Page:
ROMNEY’S ARGUMENT AGAINST TAXES
Note how Romney explains his opposition to higher taxes:
“Let me come back and say, why is it that I don’t want to raise taxes? Why don’t I want to raise taxes on people? And actually, you said it back in 2010. You said, ‘Look, I’m going to extend the tax policies that we have now; I’m not going to raise taxes on anyone, because when the economy is growing slow like this, when we’re in recession, you shouldn’t raise taxes on anyone.’ Well, the economy is still growing slow.”
First, Romney is right. Raising taxes in a weak economy is a bad move. Of course, so is cutting spending in a weak economy, and Romney seems more willing to do that. But second, note that this answer implies that Romney would be willing to raise taxes when the economy speeds up again. Let me be clear: I don’t think that’s Romney’s intended message, and I don’t think Romney would raise taxes. But the logic of the case Romney lays out in his comments — his first priority is no new tax cuts that increase the deficit, and his opposition to higher taxes is driven by slower growth — does, on its own, argue for deficit-reducing tax increases down the road.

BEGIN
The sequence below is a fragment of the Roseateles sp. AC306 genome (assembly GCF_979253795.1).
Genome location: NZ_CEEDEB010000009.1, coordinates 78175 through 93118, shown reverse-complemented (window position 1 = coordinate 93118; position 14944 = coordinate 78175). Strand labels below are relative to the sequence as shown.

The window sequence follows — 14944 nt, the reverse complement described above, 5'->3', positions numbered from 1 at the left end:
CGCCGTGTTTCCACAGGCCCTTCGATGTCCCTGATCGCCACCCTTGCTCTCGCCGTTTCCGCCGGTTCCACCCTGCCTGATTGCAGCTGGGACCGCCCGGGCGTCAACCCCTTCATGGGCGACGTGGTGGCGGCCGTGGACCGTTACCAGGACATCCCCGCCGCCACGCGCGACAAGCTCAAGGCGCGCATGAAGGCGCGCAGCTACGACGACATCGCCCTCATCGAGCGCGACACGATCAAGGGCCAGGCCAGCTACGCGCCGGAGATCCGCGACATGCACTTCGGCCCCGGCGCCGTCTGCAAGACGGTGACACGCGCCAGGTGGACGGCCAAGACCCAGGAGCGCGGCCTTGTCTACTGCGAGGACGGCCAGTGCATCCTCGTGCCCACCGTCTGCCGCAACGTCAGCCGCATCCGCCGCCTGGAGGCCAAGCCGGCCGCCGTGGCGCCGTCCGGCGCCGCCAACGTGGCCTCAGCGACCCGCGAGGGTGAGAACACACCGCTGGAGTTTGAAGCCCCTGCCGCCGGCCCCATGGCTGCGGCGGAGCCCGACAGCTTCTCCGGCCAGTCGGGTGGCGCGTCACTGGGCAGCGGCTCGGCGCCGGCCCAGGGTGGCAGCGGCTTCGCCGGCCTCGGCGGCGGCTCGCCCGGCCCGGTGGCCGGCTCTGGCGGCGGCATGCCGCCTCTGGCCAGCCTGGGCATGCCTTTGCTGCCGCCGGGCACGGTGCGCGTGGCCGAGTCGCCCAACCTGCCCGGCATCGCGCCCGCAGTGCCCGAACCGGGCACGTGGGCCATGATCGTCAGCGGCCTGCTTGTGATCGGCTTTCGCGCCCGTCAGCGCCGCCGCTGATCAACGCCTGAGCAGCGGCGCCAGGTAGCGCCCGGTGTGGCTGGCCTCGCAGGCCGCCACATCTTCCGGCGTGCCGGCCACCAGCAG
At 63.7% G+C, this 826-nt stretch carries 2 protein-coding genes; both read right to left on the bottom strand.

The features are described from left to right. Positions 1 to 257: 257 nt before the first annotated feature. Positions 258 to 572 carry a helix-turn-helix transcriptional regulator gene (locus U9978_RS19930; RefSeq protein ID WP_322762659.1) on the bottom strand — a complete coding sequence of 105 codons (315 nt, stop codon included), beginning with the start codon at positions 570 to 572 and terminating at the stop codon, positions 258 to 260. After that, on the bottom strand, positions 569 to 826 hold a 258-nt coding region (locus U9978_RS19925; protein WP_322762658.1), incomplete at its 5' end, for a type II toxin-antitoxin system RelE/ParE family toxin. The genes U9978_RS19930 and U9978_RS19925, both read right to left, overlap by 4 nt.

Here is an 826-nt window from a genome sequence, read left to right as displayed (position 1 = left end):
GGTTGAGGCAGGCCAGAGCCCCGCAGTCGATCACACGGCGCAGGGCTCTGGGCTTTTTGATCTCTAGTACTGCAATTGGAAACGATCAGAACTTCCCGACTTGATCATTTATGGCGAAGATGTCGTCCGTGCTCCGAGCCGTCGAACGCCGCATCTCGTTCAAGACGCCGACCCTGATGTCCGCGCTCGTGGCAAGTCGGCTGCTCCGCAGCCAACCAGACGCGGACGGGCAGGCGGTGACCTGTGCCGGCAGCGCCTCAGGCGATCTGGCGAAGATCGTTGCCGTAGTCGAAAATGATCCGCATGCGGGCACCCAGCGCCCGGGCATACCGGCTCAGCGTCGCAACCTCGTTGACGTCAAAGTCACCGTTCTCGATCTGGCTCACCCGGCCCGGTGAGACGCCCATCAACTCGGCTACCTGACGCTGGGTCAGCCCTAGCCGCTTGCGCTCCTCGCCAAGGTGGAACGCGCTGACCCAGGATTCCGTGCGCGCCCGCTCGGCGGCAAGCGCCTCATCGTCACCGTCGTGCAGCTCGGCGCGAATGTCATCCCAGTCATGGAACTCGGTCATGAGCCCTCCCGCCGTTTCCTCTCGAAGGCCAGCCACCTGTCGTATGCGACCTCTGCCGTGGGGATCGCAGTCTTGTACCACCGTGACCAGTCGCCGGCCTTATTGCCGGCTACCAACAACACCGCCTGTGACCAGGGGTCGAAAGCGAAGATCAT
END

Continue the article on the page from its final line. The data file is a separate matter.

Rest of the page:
A EUROPEAN NON SEQUITUR
Take it away, Gov. Romney:
“Spain spends 42 percent of their total economy on government. We’re now spending 42 percent of our economy on government. I don’t want to go down the path to Spain.”
Germany spends 43.7 percent of GDP “on government,” and its finances and future look rather different from Spain’s.
OBAMA NEEDS TO GET OUT MORE
By my count, Obama doesn’t mention a real person until we’re about 6,400 words into the debate. Romney mentions a real person in his first answer of the night.